Ball State gave her the emphatic answer: maybe next year.
The Cardinals stunned the two-time defending national champions 71-55 in the opening round of the NCAA tournament on Sunday night, snapping one of the more remarkable streaks in college basketball history.
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The Lady Volunteers (22-11) had never lost in the first two rounds of the tournament, going 42-0 through the years. It's a run the program has used as a launching pad to eight national championships.
No. 9 will have to wait.
Tennessee became the first defending champ to lose its opening game in the women's tourney. Old Dominion won the title in 1985 and failed to make the tournament the following year.
The Lady Vols were never in danger of missing the NCAAs even after an uneven regular season, though the selection committee dropped them all the way to a fifth-seed, lowest in 28 tournament appearances.
Summitt, college basketball's all-time winningest coach, hoped for a fresh start in the NCAAs. She made the team watch a documentary on Tennessee's 1997 national championship team, a club that lost 10 games during the regular season before finally figuring it out in March.
Yet instead of history repeating itself, the Lady Vols made the kind of history they were hoping to avoid.
Tennessee had never lost to a team seeded lower than fourth, yet looked outclassed against a team playing on college basketball's biggest stage for the first time.
"I thought we were tentative, maybe uptight," Summitt said. "But you have to give credit where credit is due and that's to the Ball State basketball team. They had a lot more toughness. They beat us to loose balls. They made shots."
The 12th-seeded Cardinals (26-8) will play Iowa State in the second round on Tuesday.
Porchia Green led Ball State with 23 points, Audrey McDonald added 18 and the Mid-American Conference champions dominated the second half to capture the biggest win in school history.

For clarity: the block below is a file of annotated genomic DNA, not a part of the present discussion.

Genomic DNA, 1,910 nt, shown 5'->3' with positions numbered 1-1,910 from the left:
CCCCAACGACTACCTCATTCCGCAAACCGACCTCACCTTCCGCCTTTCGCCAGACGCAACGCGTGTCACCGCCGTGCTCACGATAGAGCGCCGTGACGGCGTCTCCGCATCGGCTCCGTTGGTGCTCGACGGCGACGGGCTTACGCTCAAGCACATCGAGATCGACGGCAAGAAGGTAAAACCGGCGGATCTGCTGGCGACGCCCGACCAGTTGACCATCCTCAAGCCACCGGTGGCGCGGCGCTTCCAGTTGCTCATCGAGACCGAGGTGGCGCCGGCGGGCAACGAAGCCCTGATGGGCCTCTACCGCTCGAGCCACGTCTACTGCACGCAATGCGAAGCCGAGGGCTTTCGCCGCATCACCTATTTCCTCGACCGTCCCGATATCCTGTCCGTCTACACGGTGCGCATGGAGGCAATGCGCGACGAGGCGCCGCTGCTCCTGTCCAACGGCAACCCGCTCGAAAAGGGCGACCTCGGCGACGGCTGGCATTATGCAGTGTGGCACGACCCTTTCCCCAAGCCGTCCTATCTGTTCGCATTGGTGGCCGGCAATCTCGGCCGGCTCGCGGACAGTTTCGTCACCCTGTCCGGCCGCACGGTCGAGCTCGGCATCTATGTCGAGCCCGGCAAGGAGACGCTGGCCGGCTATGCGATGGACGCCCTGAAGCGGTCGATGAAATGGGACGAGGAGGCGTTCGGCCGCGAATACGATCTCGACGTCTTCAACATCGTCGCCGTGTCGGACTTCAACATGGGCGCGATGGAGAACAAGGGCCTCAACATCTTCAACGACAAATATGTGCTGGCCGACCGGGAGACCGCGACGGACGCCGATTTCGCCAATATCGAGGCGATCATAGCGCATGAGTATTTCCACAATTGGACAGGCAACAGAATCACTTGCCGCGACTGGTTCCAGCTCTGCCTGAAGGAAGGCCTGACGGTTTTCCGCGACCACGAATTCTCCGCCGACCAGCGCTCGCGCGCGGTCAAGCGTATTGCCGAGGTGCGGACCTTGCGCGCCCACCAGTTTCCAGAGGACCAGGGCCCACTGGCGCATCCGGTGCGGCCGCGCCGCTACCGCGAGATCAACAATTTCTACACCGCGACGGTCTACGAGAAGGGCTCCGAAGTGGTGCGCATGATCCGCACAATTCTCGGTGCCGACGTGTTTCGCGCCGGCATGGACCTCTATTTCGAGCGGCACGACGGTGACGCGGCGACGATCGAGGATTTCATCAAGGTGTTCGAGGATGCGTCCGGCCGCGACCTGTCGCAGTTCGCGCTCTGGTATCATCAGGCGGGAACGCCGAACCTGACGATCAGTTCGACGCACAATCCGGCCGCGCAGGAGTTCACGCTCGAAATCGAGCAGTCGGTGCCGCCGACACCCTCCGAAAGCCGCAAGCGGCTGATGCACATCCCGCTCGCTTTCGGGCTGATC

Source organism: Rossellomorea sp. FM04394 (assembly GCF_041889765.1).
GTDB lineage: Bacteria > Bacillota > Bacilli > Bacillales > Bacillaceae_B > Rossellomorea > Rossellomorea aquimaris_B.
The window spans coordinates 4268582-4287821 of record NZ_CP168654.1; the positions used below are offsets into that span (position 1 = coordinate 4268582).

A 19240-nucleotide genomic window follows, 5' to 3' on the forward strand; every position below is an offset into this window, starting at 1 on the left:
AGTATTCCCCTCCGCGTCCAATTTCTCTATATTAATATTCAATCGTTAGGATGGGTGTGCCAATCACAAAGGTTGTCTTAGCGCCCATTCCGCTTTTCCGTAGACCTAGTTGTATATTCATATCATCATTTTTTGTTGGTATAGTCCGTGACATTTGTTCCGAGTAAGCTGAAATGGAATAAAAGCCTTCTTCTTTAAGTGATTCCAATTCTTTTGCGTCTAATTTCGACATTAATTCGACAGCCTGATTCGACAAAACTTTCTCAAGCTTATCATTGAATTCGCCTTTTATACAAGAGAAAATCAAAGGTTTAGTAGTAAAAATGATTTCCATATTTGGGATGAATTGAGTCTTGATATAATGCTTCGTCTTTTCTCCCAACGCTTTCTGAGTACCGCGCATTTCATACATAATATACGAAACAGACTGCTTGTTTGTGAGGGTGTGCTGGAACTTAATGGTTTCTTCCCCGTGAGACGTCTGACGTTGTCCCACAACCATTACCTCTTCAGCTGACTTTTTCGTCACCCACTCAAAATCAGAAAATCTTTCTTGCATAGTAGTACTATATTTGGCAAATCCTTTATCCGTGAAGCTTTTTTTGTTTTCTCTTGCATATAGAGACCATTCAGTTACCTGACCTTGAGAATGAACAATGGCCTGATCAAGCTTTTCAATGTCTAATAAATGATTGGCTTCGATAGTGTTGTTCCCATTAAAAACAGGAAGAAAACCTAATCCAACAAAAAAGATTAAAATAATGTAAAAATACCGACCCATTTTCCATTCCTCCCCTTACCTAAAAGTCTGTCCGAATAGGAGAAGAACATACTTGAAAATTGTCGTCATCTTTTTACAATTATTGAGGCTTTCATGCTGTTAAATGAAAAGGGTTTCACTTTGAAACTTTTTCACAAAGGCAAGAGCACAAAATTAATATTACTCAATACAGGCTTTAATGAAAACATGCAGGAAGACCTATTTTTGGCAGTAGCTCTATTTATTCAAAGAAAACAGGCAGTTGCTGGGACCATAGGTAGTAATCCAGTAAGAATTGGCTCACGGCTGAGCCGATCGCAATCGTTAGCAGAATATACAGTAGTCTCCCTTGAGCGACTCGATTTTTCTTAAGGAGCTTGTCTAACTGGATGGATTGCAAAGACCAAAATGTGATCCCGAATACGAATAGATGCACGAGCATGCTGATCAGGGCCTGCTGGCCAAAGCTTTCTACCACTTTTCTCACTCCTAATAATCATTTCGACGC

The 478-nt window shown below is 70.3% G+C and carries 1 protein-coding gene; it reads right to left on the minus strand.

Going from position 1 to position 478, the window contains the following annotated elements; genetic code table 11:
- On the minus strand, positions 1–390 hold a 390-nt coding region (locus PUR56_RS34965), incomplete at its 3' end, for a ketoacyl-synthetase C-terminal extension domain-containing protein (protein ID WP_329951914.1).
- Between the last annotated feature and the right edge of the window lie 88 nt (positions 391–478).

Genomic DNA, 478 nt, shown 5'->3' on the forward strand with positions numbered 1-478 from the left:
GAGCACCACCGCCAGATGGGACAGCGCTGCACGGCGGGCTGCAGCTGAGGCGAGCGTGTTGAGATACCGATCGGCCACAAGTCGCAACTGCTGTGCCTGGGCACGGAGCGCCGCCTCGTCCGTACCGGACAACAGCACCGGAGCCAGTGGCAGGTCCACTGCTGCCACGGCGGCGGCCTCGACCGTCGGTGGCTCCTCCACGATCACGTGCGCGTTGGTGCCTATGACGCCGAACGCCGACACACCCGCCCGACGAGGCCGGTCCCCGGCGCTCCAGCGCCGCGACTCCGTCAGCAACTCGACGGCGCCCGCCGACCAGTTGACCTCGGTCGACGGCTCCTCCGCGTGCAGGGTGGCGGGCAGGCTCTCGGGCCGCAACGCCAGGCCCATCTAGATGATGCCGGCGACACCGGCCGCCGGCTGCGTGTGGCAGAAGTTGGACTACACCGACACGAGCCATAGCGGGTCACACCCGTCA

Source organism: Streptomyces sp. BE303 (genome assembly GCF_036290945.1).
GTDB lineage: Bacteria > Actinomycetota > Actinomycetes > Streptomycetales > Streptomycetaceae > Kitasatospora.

The upset and its decisiveness even left the Cardinals stunned.
"I would be lying to you if I told you I thought it would be a 16-point victory," Ball State guard Kiley Jarrett said. "It hasn't hit me yet. "It is just unbelievable."
Shekinna Stricklen had 17 points for Tennessee. The Lady Vols shot just 35 percent and played the second half without center Kelley Cain, who went down in the first half with a knee injury.
The way the Cardinals fearlessly challenged the Lady Vols, it might not have mattered if Cain was available.
Green and Jarrett did whatever they wanted against the bigger - but decidedly slower - Lady Vols. Using their speed to go by defenders, Green and Jarrett were able to get into the lane or find open teammates.
The Lady Vols, meanwhile, appeared to be a step behind all night.
"Their guards did an awesome job," Tennessee's Angie Bjorklund said. "We need to get down and defend no matter what and we didn't do that today."
Ball State took the lead for good on a 3-pointer by Emily Maggert with just over 14 minutes remaining and Tennessee had no response.
The Cardinals pushed the lead to 10 on a pair of free throws by Jarrett with 7:20 to go and Tennessee would get no closer than eight the rest of the way.
"To go out and do what they just did, it's going to take us a really long time to get our minds around the accomplishment that they have been able to achieve," said first-year Ball State coach Kelly Packard who has 26 career wins, or 979 fewer than Summitt.
Jarrett celebrated the victory by jumping into Green's arms at midcourt as the buzzer sounded while the large contingent of the orange-clad Tennessee fans who made their way to E.A. Diddle Arena walked to the exits in stunned silence.
This one may take awhile to sink in.
Getting through the first two rounds has been a mere formality for the Lady Vols through the years, as Tennessee used the opening games as glorified scrimmages in an effort to iron out the kinks before getting to the round of 16.
It's a formula that's worked for 27 years and ended with the Lady Vols cutting down the nets in the national championship game, including titles behind star Candace Parker each of the past two seasons.
Parker is long gone now and the seven freshmen that comprise the core of the youngest team of Summitt's remarkable coaching career will have to wait a year to get a shot at starting another streak.
Information from the Associated Press was used in this report.